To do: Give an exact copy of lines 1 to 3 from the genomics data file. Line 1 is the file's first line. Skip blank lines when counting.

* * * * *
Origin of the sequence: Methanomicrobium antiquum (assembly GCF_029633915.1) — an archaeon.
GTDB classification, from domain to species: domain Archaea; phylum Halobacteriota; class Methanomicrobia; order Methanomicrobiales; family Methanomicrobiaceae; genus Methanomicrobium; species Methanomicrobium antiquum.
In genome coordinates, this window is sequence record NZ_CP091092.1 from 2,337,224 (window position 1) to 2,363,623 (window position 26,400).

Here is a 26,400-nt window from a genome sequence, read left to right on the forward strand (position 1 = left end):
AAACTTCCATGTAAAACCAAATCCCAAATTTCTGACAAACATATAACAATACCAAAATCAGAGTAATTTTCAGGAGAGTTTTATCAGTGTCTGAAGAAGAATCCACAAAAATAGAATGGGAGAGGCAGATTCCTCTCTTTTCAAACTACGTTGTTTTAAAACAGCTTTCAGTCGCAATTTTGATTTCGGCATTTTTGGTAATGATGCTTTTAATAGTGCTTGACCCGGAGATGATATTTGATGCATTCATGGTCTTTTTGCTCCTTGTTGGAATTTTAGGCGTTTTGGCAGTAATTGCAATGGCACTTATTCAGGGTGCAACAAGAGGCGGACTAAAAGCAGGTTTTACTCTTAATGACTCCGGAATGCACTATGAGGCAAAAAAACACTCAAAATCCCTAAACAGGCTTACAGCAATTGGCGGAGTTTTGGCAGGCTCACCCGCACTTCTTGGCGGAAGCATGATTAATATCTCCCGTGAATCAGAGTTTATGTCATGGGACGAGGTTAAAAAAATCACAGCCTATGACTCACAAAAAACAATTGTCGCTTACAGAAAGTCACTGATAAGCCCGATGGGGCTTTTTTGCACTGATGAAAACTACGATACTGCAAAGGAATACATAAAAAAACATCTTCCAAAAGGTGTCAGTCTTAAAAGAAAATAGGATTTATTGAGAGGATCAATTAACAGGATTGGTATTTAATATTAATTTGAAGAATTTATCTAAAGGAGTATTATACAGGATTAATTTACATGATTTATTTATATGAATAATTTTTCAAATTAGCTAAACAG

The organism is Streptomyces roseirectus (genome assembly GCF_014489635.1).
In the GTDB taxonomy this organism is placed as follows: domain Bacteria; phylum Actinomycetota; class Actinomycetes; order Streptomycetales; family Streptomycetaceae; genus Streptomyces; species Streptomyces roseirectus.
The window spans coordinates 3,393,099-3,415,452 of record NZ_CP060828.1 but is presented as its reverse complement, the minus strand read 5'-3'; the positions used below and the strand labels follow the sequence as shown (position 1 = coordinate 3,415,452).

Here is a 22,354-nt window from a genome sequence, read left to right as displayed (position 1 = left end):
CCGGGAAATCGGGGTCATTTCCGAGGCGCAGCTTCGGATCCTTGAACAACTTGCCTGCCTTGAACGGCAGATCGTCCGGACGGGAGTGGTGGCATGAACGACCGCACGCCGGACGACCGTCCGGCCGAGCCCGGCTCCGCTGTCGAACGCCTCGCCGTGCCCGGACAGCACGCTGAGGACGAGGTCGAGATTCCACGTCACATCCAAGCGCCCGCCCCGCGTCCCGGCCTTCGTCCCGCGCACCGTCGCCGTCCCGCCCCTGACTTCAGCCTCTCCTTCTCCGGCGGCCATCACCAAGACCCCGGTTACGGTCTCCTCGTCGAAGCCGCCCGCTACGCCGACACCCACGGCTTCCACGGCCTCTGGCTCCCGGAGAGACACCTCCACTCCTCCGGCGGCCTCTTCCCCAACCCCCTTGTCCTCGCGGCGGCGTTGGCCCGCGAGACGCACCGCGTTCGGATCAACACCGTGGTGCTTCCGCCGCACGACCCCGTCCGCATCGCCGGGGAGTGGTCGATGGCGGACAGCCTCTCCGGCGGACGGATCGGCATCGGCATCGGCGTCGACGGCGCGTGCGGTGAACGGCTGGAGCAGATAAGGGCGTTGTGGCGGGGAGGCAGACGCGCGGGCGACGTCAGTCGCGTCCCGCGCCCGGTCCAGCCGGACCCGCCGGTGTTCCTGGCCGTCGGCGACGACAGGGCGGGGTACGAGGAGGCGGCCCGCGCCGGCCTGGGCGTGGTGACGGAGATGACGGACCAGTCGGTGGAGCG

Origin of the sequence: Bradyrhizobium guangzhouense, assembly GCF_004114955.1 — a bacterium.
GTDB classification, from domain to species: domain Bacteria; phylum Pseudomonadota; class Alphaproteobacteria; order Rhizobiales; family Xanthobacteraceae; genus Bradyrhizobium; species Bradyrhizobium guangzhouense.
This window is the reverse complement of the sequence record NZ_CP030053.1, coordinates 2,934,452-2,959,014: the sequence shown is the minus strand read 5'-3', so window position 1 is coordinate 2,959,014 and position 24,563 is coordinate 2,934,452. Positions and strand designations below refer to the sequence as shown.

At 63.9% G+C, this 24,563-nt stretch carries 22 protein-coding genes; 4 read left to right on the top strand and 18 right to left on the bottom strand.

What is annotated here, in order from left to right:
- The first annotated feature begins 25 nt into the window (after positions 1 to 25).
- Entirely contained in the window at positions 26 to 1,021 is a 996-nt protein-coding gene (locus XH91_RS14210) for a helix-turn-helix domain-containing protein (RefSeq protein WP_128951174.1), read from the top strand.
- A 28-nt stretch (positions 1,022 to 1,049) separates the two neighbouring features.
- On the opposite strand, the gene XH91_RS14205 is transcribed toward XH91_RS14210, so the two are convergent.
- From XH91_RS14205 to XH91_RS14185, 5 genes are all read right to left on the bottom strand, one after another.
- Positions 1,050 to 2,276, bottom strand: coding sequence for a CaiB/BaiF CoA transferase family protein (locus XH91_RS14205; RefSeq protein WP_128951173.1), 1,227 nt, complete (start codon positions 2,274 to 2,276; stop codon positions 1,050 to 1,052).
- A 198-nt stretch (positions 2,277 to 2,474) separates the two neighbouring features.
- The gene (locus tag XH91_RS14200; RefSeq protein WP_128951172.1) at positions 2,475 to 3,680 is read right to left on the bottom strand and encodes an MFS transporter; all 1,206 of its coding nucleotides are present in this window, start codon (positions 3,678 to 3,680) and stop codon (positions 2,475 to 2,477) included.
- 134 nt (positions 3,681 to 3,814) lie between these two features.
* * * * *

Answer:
Origin of the sequence: Methanomicrobium antiquum (assembly GCF_029633915.1) — an archaeon.
GTDB classification, from domain to species: domain Archaea; phylum Halobacteriota; class Methanomicrobia; order Methanomicrobiales; family Methanomicrobiaceae; genus Methanomicrobium; species Methanomicrobium antiquum.
In genome coordinates, this window is sequence record NZ_CP091092.1 from 2,337,224 (window position 1) to 2,363,623 (window position 26,400).